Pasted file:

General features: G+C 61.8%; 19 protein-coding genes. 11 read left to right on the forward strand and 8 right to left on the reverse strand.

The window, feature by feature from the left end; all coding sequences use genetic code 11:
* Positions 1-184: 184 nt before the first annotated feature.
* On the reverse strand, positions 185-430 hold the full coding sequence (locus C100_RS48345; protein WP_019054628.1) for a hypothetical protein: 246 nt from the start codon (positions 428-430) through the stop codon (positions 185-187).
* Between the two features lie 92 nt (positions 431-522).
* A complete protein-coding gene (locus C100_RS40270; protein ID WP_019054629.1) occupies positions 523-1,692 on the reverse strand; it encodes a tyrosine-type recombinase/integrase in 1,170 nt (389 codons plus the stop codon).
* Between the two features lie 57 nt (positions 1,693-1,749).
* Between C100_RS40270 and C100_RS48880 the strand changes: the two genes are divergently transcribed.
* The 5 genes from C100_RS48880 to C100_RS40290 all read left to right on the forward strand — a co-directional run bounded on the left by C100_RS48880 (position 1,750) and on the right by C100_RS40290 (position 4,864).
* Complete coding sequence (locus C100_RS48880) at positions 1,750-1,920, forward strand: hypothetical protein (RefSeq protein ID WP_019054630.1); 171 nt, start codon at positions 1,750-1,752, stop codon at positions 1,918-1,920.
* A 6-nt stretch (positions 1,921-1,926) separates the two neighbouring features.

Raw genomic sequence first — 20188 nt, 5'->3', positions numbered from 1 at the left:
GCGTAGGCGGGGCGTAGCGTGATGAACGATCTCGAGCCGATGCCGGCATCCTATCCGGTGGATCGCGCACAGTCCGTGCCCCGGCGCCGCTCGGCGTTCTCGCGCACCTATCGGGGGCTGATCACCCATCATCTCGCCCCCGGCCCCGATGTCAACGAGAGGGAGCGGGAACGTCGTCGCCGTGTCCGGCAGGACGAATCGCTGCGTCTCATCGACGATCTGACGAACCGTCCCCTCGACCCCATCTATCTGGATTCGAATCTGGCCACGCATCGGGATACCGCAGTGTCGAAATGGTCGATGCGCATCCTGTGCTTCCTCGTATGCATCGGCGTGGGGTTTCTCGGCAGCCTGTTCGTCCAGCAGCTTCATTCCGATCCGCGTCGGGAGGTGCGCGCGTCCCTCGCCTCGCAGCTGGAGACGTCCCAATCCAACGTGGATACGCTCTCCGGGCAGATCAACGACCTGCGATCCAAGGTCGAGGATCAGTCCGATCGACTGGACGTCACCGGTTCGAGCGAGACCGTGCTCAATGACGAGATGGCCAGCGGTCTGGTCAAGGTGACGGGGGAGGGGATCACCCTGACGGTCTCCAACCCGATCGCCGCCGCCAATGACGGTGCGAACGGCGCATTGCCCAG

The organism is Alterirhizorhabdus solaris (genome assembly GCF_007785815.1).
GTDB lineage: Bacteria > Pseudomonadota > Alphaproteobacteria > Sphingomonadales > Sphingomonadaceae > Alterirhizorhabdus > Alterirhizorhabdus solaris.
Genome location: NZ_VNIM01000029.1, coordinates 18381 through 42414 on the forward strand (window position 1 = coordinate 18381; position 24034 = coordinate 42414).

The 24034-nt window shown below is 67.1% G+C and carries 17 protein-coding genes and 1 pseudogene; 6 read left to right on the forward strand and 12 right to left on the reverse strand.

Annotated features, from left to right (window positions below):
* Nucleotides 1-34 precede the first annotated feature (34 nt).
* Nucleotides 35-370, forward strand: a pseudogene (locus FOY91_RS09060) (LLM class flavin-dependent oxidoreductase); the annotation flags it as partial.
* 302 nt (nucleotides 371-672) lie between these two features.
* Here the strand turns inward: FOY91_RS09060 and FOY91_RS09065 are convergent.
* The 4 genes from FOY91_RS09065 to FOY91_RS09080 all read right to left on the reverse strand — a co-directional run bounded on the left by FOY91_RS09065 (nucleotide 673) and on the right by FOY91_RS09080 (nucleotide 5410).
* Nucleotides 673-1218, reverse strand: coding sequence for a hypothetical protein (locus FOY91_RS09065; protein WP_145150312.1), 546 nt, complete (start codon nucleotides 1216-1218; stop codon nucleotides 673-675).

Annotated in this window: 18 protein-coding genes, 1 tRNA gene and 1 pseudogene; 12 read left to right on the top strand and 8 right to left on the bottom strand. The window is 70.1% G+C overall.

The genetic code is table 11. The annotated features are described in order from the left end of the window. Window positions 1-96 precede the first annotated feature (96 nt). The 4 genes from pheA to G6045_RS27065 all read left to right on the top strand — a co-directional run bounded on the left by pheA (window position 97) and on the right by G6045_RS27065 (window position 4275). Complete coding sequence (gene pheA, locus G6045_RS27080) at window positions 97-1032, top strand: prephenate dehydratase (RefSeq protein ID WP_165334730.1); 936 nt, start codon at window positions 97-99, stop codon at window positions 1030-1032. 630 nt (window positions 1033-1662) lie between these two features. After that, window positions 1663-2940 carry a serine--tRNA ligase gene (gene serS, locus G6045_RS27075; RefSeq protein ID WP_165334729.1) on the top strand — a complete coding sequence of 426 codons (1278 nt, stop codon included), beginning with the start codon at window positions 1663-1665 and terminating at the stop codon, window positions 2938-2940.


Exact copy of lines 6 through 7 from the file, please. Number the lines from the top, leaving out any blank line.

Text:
* A complete protein-coding gene (locus C100_RS40270; protein ID WP_019054629.1) occupies positions 523-1,692 on the reverse strand; it encodes a tyrosine-type recombinase/integrase in 1,170 nt (389 codons plus the stop codon).
* Between the two features lie 57 nt (positions 1,693-1,749).